I’ve had some people ask me to post my toastmasters speeches online. Here is speech #3 performed last Tuesday at my club meeting.
Hiking – A Drug of Choice
I’m sure every one of you has a hobby or sport your particularly fond of; one that always seems to flirt with your day dreams. No matter the time constraints, weather or cost, you always seem to find an excuse to indulge in the activity. For me, hiking is my drug of choice. No matter how many trips I go on, my mind, body and soul continues to crave more. Why hiking, you may ask? What makes trekking through mud, being bitten by bugs and running way from bears so addictive? For me, I get such deep rewards from partaking in the activity of hiking; specifically the sport provides an appreciation for my body, an opportunity to be alone with my own thoughts and a chance to witness some spectator views.
Hiking is a physically demanding sport. Every trip is filled with its own, unique aches and pains. While hiking, getting blisters seems to be inevitable. Carrying a heavy pack for five days up and down and up and down hills and valleys usually results in some sort of shoulder or back pain. After hiking for six hours and ascending hundreds of feet, my body inevitably becomes tired. I often think to myself during a hike, why did I sign up for this? How is this rewarding? Enduring the physical demands of hiking is a reminder to appreciate the body I have. Everyone has body image issues to some extent, but the truth is our bodies have a purpose other than to look a certain way; they are meant to be used and appreciated. Without the annoyance of a blister, shoulder and back pain and fatigue, I would forget to acknowledge how strong I am and how important my mobility is.
Distractions; they are everywhere. From the moment we wake up to just before we fall asleep, we are bombarded with information overload. Newspapers, emails, twitter, facebook, Instagram… snap chat??? In this day and age, ask your selves….when are you ever away from the opinions of the world? For me, hiking provides this escape. When I’m out in the lush wilderness of the Rockies or climbing down boulders in the Catskills, I find I’m allowed the opportunity to formulate my own opinions about the world I live in. I’ve gotten the chance to meet people in local villages and see how much joy a human being can get from such a simple life. I’ve witnessed how food crops such as rice and millet are grown; they are no longer just a packaged product I see in the super market. Hiking allows me to work through mental barriers I’m currently facing, whether they have to do with relationships, career or finances. In addition, I get a chance to reflect on past mistakes and accomplishments and see them as learning opportunities for the future.
Now I had to save the best for last. I’m sure you’re all thinking, pain and self-evaluation, sounds like more fun than a trip to Disney Land, where can I sign up! But seriously, although both are beneficial and I find enjoyment from them, the most rewarding part of hiking is the spectacular views I have been privileged to witness. Two views seem to stand out most in my mind. First, in Scotland, on a crisp cool July morning, I took an hour bus ride from the bustling city of Edinburgh to the humble Highlands were I started to climb Mount Saint A’an. Trampling through mud and scrambling up large rocks, I came to the top of the hike were a gorgeous pristine view of Loch Katrine wait. The lake was crystal clear with not a single wave to tarnish her finishing and the smell of fresh Scottish air was enlightening. The second view I will remember forever was of the Annapurna mountain range of the Himalayas. In October I embarked on a five day hike along this mountain range.During the five days, I witnessed these mountains dressed in colours of orange, red and purple, mimicking the light of a sun rise. In the evening, standing in front of a dark night sky painted with stars, the mountains stood strong showing their silhouette in the moon light. Every hike I’ve been on had provided completely different views, all of which could not be witnessed by plane, train or automobile quite the same way as from a hikers point of view. When we put in physical and emotional effort, something magical happens to our perception of the world surrounding us.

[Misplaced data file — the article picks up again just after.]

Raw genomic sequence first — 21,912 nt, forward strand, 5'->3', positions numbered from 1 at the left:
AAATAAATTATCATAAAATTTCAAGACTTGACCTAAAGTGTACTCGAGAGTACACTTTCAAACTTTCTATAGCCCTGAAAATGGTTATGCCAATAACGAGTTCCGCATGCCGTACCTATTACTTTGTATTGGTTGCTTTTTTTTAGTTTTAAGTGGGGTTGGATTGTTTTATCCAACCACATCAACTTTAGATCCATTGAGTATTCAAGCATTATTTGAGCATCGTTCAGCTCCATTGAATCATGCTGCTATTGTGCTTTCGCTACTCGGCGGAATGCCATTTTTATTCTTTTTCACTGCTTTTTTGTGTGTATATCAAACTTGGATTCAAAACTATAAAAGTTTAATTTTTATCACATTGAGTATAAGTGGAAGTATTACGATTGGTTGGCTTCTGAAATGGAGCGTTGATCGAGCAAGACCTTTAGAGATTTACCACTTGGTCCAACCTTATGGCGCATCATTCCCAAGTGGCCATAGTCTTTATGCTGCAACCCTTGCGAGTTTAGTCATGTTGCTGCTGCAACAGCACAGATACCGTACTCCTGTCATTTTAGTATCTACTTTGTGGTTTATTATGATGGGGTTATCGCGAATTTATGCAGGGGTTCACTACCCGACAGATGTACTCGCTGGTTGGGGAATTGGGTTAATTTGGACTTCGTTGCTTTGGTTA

I want you all to close your eyes. Imagine your outdoors on humid moist morning, with a deep layer of fog floating through your legs. You’re in a small village with homes made of clay. Your surrounding landscape is made up of rice patties and millet crops, tall grasses and a dirt road. In the distance you see a silhouette of sharp pointy mountains that have been dusted with snow. Sure you may have a few bug bits and your muscles are aching but guess what, you’re ready to enjoy a day of hiking in Nepal.